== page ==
As for me, I'd like to continue trying to overcome the severe social anxiety I face with women (one of the big hurdles I've focused on this year) but aside from that I don't think I have anything else I really want to work on right now
I wish more NT people knew that nearly everyone (whether or not you have autism) has or exhibits at some point autistic traits in their lifetime, however it's the severity of those symptoms and the frequency and how it impacts the person's life and the origin of those symptoms that distinguishes what is autism vs things like "oh it's just an awkward phase", in essence to understand more the validity of autism and the impact it has on those who experience it rather than brushing it off as if it were something that's easier to overcome.
I was diagnosed in January 2011 at the age of 13 (not long before turning 14, this is prior to the change the DSM made to using the umbrella term of Autism Spectrum Disorder/ASD and I often still reference my autism as my original diagnosis of Asperger's) and the forms of intervention I've had since then include therapy and pharmaceutical medications, for therapy once I found a therapist I liked and could connect with and as long as the appointments were consistent I do think it was a big help, for the medications I was on a variety that changed over time (anti-anxiety, antidepressant, mood stabilizer, sleeping medication) and I know medication is a bit of a hot topic in the sense of people are opposed to it as well, personally I'm not opposed to medication because I see it as sometimes people are born with or develop conditions that create an imbalance in their body so if medication can help that then by all means take it if you think it can truly help you, however I ended up transitioning to using marijuana medicinally instead which I think has given me equal (if not greater) benefit than pharmaceuticals did (not to be cliche there).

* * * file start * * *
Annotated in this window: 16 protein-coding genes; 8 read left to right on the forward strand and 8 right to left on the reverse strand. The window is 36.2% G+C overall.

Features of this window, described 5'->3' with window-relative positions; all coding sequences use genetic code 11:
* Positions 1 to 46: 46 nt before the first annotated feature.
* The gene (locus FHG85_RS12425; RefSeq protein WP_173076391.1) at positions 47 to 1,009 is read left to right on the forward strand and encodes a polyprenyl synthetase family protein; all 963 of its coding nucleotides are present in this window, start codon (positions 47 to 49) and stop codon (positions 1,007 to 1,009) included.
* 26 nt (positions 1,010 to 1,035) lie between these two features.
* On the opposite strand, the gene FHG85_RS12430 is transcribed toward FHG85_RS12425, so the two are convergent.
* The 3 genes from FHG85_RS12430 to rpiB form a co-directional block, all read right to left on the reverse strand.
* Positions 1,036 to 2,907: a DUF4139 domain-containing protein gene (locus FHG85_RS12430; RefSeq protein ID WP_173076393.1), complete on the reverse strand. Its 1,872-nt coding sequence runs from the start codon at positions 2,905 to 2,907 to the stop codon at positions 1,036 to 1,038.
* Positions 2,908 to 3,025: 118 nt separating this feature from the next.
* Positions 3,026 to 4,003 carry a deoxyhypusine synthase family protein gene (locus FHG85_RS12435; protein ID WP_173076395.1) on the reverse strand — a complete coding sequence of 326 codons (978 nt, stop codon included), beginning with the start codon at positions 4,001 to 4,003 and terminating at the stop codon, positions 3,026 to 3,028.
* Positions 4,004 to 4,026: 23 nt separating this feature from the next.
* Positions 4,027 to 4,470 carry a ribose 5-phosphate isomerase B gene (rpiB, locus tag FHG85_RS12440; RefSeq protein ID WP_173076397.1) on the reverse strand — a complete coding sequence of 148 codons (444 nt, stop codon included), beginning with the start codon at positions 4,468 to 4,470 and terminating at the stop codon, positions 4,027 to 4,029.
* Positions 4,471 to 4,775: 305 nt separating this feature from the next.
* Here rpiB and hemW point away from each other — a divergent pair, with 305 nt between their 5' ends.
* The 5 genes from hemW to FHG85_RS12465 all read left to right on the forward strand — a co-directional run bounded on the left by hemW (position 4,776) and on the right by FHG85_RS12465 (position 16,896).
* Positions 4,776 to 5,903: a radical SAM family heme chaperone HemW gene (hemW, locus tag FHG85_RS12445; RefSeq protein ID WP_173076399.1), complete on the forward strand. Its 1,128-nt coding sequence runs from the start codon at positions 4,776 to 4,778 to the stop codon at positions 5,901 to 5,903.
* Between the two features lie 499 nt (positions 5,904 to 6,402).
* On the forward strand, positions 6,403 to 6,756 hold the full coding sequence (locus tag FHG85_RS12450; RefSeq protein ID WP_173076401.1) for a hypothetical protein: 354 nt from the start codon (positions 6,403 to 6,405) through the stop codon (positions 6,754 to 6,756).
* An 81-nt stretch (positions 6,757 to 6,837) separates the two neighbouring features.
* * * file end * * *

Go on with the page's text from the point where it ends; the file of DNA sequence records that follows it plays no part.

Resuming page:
What do I tell others on the spectrum? Honestly in the past year I've been focusing on my autism a lot and letting it get so me negatively so sometimes that affects my outlook on things but overall I'd say that it is possible to make progress, it is possible to achieve goals you have (even if you don't achieve the exact result you want or getting there the same way) and while this is advice I really should listen to myself, while everyone is different in general I believe for autistic people any social progress will take us. Much more time than NT people it really is true that patience is key, that our results will come in time if we can wait it out and continue putting in the effort (which for me is hard because I definitely don't have a lot of patience, I never have despite trying to work on it)